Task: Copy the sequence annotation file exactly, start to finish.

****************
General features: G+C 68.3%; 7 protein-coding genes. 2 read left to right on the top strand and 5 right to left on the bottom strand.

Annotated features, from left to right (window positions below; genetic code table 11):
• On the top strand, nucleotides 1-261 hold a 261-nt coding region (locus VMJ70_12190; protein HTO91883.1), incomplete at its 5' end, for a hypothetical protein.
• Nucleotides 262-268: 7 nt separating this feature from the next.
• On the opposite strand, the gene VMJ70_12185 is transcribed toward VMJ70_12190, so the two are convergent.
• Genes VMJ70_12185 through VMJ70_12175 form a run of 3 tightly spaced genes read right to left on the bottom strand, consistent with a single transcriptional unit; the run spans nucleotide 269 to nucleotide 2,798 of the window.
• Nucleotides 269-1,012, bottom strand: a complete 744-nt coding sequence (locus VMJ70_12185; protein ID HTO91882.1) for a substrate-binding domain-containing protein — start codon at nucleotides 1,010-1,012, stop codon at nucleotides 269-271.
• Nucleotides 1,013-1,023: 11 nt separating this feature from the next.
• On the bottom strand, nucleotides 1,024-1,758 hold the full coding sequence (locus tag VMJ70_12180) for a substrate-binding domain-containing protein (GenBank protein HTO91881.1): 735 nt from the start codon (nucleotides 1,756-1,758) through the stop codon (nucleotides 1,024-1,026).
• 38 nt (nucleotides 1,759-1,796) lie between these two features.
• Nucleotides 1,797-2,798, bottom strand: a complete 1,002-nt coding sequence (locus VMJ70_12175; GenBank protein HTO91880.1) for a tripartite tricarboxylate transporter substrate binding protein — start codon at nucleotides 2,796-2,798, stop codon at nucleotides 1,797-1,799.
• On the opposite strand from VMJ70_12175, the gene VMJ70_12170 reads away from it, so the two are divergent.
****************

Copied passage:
General features: G+C 68.3%; 7 protein-coding genes. 2 read left to right on the top strand and 5 right to left on the bottom strand.

Annotated features, from left to right (window positions below; genetic code table 11):
• On the top strand, nucleotides 1-261 hold a 261-nt coding region (locus VMJ70_12190; protein HTO91883.1), incomplete at its 5' end, for a hypothetical protein.
• Nucleotides 262-268: 7 nt separating this feature from the next.
• On the opposite strand, the gene VMJ70_12185 is transcribed toward VMJ70_12190, so the two are convergent.
• Genes VMJ70_12185 through VMJ70_12175 form a run of 3 tightly spaced genes read right to left on the bottom strand, consistent with a single transcriptional unit; the run spans nucleotide 269 to nucleotide 2,798 of the window.
• Nucleotides 269-1,012, bottom strand: a complete 744-nt coding sequence (locus VMJ70_12185; protein ID HTO91882.1) for a substrate-binding domain-containing protein — start codon at nucleotides 1,010-1,012, stop codon at nucleotides 269-271.
• Nucleotides 1,013-1,023: 11 nt separating this feature from the next.
• On the bottom strand, nucleotides 1,024-1,758 hold the full coding sequence (locus tag VMJ70_12180) for a substrate-binding domain-containing protein (GenBank protein HTO91881.1): 735 nt from the start codon (nucleotides 1,756-1,758) through the stop codon (nucleotides 1,024-1,026).
• 38 nt (nucleotides 1,759-1,796) lie between these two features.
• Nucleotides 1,797-2,798, bottom strand: a complete 1,002-nt coding sequence (locus VMJ70_12175; GenBank protein HTO91880.1) for a tripartite tricarboxylate transporter substrate binding protein — start codon at nucleotides 2,796-2,798, stop codon at nucleotides 1,797-1,799.
• On the opposite strand from VMJ70_12175, the gene VMJ70_12170 reads away from it, so the two are divergent.